Ask anyone, from
Sophocles to Freud: Family ties are a mixed blessing. We can thank our parents,
in large part, for our intelligence, our resilience, our sense of humor. But
their gifts don’t always merit our gratitude—including, as they may, such
dubious boons as the relentless qualms of anxiety and the shadowy dreads of
Transmission of mental
illness risk has been subject to increasing scientific scrutiny. What part of
this legacy is due to the genes our parents handed down to us, what part to how
and where they brought us up?
Substantial progress has been made toward
answering such questions; studies with twins, extended families, and large populations
indicate that 40-50 percent of the tendency toward depression, for example, can
be traced to genes, and even suggest which may be involved.
But just how parents’ mental
difficulties are visited on their sons and daughters remains a mystery. “We know
that that children born to depressed mothers are at risk for depression” says Deanna Barch, chair of psychological & brain sciences
at Washington University of St. Louis. “The question is why, by what pathway familiality
contributes to risk.”
Anxiety in the family tree
Seeking the story beneath the surface,
neuroscientists have looked within for links between heredity and brain differences
associated with mental troubles.
In a recent animal study, researchers at
University of Wisconsin did PET scanning
on nearly 600 young rhesus monkeys and tested them for a primate behavioral
equivalent of anxious temperament.
In a 2015 PNAS paper, the
investigators reported an association between anxiety and metabolism in a brain
circuit linking the amygdala, brain stem, and prefrontal cortex. The finding is
“consistent with what is seen in human studies,” says Ned Kalin, chair of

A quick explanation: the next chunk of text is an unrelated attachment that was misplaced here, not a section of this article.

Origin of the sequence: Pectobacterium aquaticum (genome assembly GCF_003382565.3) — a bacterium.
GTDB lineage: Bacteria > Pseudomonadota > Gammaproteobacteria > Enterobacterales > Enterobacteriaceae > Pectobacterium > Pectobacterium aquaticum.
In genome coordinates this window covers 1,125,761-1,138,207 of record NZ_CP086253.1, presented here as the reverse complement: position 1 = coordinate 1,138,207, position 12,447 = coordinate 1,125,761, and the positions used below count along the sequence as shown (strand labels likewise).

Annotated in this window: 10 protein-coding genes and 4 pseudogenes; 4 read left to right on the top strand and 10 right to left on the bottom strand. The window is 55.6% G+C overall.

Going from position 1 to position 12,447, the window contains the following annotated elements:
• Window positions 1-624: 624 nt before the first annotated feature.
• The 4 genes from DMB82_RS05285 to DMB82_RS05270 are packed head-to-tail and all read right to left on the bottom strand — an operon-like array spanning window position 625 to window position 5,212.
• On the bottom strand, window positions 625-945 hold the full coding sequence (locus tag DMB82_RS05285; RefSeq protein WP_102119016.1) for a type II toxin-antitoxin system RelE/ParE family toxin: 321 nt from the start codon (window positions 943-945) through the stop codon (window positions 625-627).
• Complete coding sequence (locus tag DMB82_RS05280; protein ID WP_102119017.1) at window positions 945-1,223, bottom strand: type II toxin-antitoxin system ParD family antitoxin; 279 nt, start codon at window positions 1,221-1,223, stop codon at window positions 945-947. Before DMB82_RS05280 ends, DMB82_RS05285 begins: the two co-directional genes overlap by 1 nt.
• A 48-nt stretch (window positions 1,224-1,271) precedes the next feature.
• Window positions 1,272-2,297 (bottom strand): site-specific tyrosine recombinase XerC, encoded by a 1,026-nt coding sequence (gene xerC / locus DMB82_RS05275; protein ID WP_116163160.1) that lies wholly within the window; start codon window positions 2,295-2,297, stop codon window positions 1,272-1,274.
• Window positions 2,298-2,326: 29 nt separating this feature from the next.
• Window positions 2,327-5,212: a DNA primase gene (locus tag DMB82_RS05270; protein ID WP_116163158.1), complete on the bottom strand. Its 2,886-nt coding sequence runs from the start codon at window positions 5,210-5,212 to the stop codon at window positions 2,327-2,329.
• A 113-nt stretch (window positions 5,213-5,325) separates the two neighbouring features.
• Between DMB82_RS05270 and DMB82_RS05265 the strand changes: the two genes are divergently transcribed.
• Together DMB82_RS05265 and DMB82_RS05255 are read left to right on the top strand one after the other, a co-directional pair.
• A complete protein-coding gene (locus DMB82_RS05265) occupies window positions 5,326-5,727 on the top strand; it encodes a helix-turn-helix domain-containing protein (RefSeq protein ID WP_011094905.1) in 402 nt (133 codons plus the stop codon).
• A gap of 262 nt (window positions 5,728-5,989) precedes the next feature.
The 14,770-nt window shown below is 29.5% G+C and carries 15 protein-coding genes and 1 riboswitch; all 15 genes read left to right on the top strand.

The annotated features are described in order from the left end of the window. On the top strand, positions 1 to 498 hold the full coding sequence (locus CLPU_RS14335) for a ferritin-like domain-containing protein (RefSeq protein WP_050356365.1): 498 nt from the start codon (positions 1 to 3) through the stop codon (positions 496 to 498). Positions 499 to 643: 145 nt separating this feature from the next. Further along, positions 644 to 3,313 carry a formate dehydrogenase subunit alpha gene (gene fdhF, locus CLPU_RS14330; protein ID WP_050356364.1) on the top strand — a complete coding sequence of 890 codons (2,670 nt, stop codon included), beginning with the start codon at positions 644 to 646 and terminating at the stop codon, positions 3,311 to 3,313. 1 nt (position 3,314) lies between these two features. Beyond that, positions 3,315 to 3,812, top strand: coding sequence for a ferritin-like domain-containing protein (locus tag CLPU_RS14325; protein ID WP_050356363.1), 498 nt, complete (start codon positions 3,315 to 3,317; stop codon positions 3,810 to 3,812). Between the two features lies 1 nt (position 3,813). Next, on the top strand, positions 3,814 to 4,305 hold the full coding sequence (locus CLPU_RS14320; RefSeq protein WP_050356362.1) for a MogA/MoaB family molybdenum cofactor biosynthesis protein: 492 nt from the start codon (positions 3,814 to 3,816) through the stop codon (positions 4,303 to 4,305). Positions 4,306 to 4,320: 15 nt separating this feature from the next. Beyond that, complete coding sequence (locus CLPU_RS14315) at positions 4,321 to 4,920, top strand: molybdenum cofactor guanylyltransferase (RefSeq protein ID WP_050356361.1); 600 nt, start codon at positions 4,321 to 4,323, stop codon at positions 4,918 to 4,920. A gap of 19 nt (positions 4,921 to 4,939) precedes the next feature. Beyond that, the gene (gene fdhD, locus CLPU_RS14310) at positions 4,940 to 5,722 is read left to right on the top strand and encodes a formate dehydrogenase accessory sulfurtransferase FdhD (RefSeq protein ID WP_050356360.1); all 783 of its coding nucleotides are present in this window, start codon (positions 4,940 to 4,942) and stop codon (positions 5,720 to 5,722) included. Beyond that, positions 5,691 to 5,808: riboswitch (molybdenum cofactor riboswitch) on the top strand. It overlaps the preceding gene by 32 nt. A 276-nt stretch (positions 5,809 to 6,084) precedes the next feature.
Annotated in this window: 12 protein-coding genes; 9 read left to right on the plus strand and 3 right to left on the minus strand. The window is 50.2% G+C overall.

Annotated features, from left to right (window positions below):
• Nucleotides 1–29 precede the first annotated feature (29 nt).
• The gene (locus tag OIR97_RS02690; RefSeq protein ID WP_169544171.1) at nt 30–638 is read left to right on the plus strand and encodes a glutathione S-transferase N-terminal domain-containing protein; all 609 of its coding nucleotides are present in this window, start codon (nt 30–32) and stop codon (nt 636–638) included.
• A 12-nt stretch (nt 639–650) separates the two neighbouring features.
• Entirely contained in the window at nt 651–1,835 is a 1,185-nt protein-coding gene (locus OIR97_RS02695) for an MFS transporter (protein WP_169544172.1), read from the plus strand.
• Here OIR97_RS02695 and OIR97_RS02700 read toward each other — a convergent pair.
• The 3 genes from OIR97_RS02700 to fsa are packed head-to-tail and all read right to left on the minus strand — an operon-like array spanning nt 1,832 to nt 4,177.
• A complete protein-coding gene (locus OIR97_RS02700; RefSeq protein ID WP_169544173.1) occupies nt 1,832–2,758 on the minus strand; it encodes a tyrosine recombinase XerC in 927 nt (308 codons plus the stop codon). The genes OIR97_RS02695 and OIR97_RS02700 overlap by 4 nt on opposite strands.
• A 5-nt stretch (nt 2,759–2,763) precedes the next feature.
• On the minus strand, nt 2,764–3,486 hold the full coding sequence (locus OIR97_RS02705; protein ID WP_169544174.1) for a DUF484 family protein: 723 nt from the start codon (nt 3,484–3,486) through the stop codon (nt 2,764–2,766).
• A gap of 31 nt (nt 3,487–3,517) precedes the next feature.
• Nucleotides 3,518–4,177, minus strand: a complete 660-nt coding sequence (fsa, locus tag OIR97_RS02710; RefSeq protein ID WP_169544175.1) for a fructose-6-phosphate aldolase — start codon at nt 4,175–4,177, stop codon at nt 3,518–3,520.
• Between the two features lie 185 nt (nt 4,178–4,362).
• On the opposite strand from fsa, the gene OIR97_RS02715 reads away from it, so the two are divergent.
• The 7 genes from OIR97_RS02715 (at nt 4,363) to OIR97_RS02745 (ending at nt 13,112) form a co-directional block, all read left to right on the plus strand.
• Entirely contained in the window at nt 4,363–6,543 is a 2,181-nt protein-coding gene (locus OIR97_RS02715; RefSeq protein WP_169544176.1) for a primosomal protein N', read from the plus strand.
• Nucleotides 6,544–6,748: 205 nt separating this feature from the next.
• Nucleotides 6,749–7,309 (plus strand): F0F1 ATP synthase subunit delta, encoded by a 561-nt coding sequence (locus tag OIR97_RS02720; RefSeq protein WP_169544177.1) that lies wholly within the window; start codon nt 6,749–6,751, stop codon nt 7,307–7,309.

psychiatry at University of Wisconsin and senior author of the paper. “That we
saw this very early in the life of the primate suggest these alterations are
not the result of long-term disease, but more likely set individuals up for
vulnerability to develop problems.”
Because Kalin and his
colleagues have studied this colony of monkeys over a period of years, they could
trace kinship networks linking parents, offspring, and collateral relatives,
and analyze the transmission patterns of both anxious temperament and the “anxiety circuit.”
“We found that function
in this brain circuit falls through the family tree in the same way as anxious
temperament,” Kalin says. A predisposition to anxiety and variation in the
amygdala-brain stem-prefrontal cortex network were “coheritable,” in the words
of the paper: “Metabolism within this tripartite neural circuit is likely to
share a genetic substrate with anxious temperament” through which risk of
psychopathology is passed down.
Because rearing and
living conditions were more controlled and less variable in this primate colony
than they would be among people, the observed pattern was more likely due to
genetic process than to “environmental noise,” Kalin says.
He is now following a
group of 200 human children with anxious temperaments into adolescence. By
tracking metabolism within the brain network identified in the primate study,
via fMRI, they hope to see whether changes over time will indicate which
children will remain highly anxious, who will develop full-blown anxiety or
depressive disorder, and who will find ways to manage their temperament.
While extended pedigree
studies like Kalin’s suggest how traits like anxious temperament are
transmitted, other researchers are taking a more direct approach: The emerging
field of intergenerational
neuroimaging explores structural and functional patterns in
In a 2016 study reported in Developmental Neuroscience, Stanford
University researchers scanned, via MRI, mothers who had had repeated bouts of
depression and their early-adolescent daughters who had, as yet, no signs of mood
disorder. The researchers compared this group to mother-daughter pairs with no
Both the depressed
mothers and their daughters showed signs of cortical thinning, relative to
controls, in one specific area: the fusiform gyrus. What was more, says senior
author Ian Gotlib, there was concordance in the depressed mother-daughter
pairs: The extent of thinning in the mother’s cortex predicted the degree of
abnormality in the daughter’s.
“We’re doing other studies now, looking at
functional concordance during a reward processing task,” says Gotlib, who is chair of the
psychology department at Stanford. An earlier study of cortisol levels in a
group that included these mother/daughter pairs found a similar concordance,
suggesting that stress reactivity is also passed down from parent to offspring.
“It’s another piece of the puzzle,” he says.
That the fusiform
cortex is the locus of mother-child concordance is especially interesting, says